Social media has long passed the concept that it serves only for entertainment or casual networking. Employers are hunting down quality recruits based on their social media profiles and job seekers do their best to appeal to prospective recruiters.
JobVite did the math with a terrific study back in 2013. According to their analysis, 94% of the recruiters use social media (Facebook, Twitter, LinkedIn) to look for future employees. LinkedIn sits comfortably one the first place with 94% as the top social network for recruting, compared with 65% for Facebook and 55% for Twitter. And speaking of results – 92% of the recruiters have actually hired through LinkedIn against only 24% for Facebook and the measly 14% for Twitter.
So there you have it: LinkedIn matters. And you know what matters the most in LinkedIn? Your summary.
Your LinkedIn summary is your personal elevator pitch. You have those sentences to capture a prospective employer’s attention, intrigue them and make them decide you are their kind of employee.
Thus said, writing a summary is not an easy task. Sure, you can just write down a resume or CV-like block of text, but that won’t really do. It all boils down to a unique approach, enticing storytelling and some call to action from your side. Let’s take a look at some tips to ensure you have a well-structured, professional summary which will net you job opportunities.
#1 Always write in First Person
First person summary example from Eduardo Saverin, the Co-founder of Facebook
You are the storyteller. Not “John”, “Mary” or someone else. Your summary contains your own achievements and it would be quite unnatural for you to use a Third Person perspective. There’s also the psychological impact of using First Person – you engage with the reader more intimately, in a conversational manner that connects better.
Don’t make the mistake of sliding in a distance between you and the recruiter. Let them imagine you’re just in front of them and making a personal introduction of your professional skills and experience.
Are you still not sure why it’s better to write in First person, instead of distancing yourself by using a Third person narrative? LinkedIn themselves have shared some insight on how First person usage is actually superior. You can check the post (which is pretty interesting) here:
#2 Telling a story instead of listing facts
No one likes boring, simple facts without some additional context. People love shared experiences, especially if they are written about in a distinctive, enticing way. Have your own way of storytelling, be authentic and lively in your summary. Put everything in a certain context and link your experience together, weaving a story. Let the recruiters know about the issues you’ve encountered throughout your professional life and the solutions you’ve come up with. Start with a hook in the first sentences and fascinate them to such extent that they will wish to read all of these 2000 words you’ve written.
When telling a story…
#3 Don’t be afraid to brag a bit
Got any professional highlights or accomplishments that are worth a mention? Mention them. In fact, don’t let success slip by casually – focus your story around them. After all, this is your professional summary. There’s no better place to let the recruiters know what you do well and the achievements you’ve accumulated throughout the years.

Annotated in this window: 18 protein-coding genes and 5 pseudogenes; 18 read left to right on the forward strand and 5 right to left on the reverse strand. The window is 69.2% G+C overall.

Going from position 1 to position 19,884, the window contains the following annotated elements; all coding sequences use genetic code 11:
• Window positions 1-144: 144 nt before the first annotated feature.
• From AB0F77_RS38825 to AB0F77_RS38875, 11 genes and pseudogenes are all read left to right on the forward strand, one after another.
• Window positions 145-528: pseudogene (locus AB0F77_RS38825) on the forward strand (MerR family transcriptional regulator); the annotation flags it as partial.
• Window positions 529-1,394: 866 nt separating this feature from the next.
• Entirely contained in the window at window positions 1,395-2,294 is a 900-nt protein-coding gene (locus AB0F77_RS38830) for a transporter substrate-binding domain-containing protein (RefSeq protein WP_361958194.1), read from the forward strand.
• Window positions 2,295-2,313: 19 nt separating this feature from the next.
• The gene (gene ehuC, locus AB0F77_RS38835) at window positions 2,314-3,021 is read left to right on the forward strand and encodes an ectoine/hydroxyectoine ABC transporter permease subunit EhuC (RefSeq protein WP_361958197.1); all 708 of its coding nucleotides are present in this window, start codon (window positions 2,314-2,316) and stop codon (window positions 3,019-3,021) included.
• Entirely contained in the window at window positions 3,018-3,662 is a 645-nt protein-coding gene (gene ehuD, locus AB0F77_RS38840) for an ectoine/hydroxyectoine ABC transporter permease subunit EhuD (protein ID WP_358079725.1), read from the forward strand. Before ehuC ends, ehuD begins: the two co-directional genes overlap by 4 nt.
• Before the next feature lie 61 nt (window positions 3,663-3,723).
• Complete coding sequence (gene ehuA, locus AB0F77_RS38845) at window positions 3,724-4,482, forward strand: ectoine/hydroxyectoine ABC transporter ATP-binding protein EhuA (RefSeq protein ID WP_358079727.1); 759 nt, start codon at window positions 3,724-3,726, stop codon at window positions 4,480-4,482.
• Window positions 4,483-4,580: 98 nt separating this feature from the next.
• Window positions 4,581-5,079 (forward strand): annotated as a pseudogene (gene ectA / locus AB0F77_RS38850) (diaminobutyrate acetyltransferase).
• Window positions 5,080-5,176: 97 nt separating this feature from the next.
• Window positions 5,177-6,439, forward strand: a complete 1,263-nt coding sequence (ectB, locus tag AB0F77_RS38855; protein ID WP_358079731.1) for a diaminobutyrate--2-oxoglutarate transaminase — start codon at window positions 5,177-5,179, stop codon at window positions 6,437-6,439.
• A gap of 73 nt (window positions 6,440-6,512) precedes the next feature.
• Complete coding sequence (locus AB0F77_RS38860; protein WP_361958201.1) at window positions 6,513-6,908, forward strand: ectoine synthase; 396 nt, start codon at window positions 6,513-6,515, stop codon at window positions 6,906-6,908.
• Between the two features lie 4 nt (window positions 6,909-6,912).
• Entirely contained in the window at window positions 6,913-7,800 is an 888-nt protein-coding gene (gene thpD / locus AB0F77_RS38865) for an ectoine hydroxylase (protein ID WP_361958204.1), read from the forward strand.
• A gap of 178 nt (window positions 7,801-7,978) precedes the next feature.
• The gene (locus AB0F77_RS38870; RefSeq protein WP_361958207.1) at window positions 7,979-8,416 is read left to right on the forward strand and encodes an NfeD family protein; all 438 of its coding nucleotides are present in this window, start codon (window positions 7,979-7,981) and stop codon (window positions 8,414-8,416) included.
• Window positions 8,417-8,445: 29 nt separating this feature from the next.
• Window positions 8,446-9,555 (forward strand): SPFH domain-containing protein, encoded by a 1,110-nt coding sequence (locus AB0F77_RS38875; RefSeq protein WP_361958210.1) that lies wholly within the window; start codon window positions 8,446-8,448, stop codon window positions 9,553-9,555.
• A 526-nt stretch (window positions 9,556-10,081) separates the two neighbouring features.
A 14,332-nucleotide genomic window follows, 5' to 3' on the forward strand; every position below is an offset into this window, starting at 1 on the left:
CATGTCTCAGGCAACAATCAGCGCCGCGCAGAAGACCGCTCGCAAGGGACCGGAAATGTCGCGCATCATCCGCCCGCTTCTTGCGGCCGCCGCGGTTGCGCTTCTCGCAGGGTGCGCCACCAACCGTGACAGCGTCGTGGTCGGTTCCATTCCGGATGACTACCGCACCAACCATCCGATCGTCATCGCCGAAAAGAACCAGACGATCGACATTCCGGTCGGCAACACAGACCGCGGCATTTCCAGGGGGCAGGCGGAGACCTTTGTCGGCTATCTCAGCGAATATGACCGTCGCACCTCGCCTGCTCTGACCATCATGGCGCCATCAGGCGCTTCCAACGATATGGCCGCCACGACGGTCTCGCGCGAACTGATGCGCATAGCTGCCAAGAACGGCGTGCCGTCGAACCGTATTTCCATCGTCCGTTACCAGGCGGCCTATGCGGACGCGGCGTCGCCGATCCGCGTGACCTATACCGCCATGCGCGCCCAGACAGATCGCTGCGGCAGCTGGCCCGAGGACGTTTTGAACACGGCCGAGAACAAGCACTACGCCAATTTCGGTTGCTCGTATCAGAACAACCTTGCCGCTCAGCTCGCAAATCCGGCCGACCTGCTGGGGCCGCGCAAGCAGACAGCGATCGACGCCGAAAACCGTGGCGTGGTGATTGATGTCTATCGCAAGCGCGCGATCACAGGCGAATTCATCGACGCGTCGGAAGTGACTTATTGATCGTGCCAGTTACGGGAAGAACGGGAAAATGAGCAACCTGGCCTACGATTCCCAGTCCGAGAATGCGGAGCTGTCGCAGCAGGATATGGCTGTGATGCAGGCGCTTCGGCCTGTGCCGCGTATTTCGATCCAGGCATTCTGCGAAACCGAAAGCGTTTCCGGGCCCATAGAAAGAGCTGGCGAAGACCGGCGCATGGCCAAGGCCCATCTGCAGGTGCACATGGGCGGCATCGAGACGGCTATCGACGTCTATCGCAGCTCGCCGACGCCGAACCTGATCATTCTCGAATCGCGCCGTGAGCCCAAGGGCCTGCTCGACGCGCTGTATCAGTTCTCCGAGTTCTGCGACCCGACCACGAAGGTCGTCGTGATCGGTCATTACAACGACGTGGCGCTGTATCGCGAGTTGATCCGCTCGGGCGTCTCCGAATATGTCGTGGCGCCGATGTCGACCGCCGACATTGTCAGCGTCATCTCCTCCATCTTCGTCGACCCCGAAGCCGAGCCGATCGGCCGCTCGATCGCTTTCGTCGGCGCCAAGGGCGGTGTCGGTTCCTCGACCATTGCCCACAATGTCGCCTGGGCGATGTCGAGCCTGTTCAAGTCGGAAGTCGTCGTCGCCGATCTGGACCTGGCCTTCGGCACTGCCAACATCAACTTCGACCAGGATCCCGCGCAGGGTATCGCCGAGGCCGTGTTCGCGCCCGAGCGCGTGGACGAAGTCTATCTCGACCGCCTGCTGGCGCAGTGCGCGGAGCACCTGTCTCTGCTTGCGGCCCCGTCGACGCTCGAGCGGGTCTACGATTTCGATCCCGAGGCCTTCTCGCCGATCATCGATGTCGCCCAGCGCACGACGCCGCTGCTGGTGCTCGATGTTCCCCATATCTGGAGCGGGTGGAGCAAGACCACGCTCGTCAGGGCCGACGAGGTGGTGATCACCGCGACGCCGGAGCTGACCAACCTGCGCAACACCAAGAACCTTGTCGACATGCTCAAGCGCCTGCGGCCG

Emphasize on your success, but don’t overdo it. It’s cool to be confident, but there is a fine border between being confident and being self-centered or arrogant.
#4 Throw in some keywords
You know the importance of hashtags in Twitter or Instagram for example. LinkedIn has no hashtags, but it relies on keywords. So if a recruiter is searching around a certain niche, there is a great chance he or she will notice you if you’ve included those niche’s prominent keywords in your summary.
You can conduct some test searches to see what other people from your niche have listed in their summaries. Don’t rely on keyword stuffing! Instead let keywords flow naturally across different parts of your story.
#5 Leave your contact information & induce a call to action
I can’t stress this enough as I’ve seen many people skip this. Including your contact information in your summary spares so much hassle for prospective recruiters. People lead hectic lives and it’s better if you make it a bit easier for them. An easy way of contacting you means more job-related talks and bigger chance for you to land a job.
You can choose what to leave as a way of contacting you: an e-mail, a phone number, another social network profile or whatever you wish. Just be sure that you give people an option to actually reach you. When doing so, don’t forget to include a call to action. Don’t just leave these details there – inspire people to take action. Take a look at these two examples. It’s clear which ones is better, right?
My e-mail: email@example.com
Getting worried about those sales that never come? Reach me at firstname.lastname@example.org and let’s have a talk about skyrocketing your business.
In fact, if you do follow these tips, they will definitely help you write a better LinkedIn summary. Instead of a dry, CV-like template, you’ll have an intriguing story that not only draws in the reader – but also causes a call to action. Which, hopefully, will make landing jobs way easier for you!
If you like this tip and want to see more ideas, check out our Social Media Marketing Tips.